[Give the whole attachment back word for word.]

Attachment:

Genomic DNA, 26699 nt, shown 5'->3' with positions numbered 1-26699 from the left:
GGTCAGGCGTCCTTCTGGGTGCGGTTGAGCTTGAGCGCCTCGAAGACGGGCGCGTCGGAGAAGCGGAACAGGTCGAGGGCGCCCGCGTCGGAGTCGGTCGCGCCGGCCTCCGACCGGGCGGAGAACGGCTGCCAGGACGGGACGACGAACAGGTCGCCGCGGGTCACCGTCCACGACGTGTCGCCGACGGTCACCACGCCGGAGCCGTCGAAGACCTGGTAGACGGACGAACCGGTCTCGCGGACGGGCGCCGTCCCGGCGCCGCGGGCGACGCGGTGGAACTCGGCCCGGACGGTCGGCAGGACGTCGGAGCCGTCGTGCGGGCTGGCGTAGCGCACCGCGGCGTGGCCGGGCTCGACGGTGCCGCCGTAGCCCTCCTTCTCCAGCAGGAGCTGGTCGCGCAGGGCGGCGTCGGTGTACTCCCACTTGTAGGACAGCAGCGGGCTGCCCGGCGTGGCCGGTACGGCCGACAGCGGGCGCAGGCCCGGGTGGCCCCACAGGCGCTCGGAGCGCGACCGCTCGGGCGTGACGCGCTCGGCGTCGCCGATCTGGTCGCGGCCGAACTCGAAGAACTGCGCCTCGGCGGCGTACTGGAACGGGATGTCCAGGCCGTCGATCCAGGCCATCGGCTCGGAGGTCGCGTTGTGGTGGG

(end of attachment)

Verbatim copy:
Genomic DNA, 26699 nt, shown 5'->3' with positions numbered 1-26699 from the left:
GGTCAGGCGTCCTTCTGGGTGCGGTTGAGCTTGAGCGCCTCGAAGACGGGCGCGTCGGAGAAGCGGAACAGGTCGAGGGCGCCCGCGTCGGAGTCGGTCGCGCCGGCCTCCGACCGGGCGGAGAACGGCTGCCAGGACGGGACGACGAACAGGTCGCCGCGGGTCACCGTCCACGACGTGTCGCCGACGGTCACCACGCCGGAGCCGTCGAAGACCTGGTAGACGGACGAACCGGTCTCGCGGACGGGCGCCGTCCCGGCGCCGCGGGCGACGCGGTGGAACTCGGCCCGGACGGTCGGCAGGACGTCGGAGCCGTCGTGCGGGCTGGCGTAGCGCACCGCGGCGTGGCCGGGCTCGACGGTGCCGCCGTAGCCCTCCTTCTCCAGCAGGAGCTGGTCGCGCAGGGCGGCGTCGGTGTACTCCCACTTGTAGGACAGCAGCGGGCTGCCCGGCGTGGCCGGTACGGCCGACAGCGGGCGCAGGCCCGGGTGGCCCCACAGGCGCTCGGAGCGCGACCGCTCGGGCGTGACGCGCTCGGCGTCGCCGATCTGGTCGCGGCCGAACTCGAAGAACTGCGCCTCGGCGGCGTACTGGAACGGGATGTCCAGGCCGTCGATCCAGGCCATCGGCTCGGAGGTCGCGTTGTGGTGGG